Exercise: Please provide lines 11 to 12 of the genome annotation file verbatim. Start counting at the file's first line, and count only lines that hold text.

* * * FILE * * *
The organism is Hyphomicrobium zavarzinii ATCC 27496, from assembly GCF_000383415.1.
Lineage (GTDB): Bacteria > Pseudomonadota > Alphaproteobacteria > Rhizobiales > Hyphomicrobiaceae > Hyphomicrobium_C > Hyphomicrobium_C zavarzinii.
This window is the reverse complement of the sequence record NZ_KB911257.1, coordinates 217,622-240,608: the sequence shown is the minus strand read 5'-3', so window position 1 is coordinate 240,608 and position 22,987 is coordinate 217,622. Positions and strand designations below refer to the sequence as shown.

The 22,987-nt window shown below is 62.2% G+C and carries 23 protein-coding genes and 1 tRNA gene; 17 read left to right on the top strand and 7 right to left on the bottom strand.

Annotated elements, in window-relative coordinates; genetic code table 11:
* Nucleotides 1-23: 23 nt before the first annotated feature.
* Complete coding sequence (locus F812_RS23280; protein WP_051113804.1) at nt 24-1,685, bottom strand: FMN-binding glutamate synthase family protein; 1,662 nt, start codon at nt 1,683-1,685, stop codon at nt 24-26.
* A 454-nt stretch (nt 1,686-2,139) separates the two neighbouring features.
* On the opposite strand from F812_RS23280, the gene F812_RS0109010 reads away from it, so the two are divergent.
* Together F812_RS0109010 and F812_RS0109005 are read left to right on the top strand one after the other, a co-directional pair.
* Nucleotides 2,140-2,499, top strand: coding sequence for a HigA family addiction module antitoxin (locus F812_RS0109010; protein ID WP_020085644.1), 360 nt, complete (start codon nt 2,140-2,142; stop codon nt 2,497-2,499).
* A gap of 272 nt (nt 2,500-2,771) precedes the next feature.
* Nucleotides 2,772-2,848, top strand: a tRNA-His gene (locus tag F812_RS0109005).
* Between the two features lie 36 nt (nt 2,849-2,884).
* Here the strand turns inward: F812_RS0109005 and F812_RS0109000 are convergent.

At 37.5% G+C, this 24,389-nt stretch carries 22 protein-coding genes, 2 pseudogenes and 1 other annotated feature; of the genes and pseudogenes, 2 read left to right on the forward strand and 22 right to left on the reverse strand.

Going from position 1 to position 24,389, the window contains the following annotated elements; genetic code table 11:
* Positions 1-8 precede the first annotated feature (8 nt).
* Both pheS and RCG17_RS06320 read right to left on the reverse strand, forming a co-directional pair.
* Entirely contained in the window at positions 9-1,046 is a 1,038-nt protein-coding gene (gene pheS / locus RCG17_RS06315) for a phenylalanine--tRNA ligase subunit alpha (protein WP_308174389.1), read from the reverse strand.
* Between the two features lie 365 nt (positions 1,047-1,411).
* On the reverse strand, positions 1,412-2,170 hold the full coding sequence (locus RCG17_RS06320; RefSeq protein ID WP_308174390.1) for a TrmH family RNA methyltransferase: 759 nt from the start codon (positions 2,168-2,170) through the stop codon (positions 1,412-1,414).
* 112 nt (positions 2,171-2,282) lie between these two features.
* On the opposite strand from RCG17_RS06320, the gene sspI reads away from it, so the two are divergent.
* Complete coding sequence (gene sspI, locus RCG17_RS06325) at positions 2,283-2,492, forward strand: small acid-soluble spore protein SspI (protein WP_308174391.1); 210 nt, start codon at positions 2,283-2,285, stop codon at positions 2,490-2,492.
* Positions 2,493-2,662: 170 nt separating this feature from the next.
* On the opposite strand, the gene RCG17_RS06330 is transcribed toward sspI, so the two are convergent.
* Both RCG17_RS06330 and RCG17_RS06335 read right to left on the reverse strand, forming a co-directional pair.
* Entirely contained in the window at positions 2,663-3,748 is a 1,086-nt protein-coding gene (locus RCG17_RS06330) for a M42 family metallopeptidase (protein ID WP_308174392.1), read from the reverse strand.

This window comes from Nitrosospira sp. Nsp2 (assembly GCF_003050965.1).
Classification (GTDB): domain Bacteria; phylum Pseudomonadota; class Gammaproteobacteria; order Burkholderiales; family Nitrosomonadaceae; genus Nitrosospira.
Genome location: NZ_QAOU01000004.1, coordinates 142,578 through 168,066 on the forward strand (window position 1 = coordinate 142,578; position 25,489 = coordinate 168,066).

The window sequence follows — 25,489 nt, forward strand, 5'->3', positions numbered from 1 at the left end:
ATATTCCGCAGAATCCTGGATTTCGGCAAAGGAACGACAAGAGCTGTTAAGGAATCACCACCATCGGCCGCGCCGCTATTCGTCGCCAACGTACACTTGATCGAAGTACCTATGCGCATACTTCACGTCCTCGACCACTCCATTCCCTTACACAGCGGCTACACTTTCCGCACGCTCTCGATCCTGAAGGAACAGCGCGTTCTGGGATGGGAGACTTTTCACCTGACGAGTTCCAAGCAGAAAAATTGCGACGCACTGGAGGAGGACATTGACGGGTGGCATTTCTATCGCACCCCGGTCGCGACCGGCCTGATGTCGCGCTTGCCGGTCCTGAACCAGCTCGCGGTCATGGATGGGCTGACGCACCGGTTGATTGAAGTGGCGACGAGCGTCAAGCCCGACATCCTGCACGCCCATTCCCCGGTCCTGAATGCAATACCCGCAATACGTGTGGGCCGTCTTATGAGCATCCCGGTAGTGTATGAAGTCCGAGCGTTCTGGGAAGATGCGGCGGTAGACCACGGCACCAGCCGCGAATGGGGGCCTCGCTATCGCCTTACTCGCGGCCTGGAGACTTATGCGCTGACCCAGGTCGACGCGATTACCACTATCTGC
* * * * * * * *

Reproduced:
* Nucleotides 2,140-2,499, top strand: coding sequence for a HigA family addiction module antitoxin (locus F812_RS0109010; protein ID WP_020085644.1), 360 nt, complete (start codon nt 2,140-2,142; stop codon nt 2,497-2,499).
* A gap of 272 nt (nt 2,500-2,771) precedes the next feature.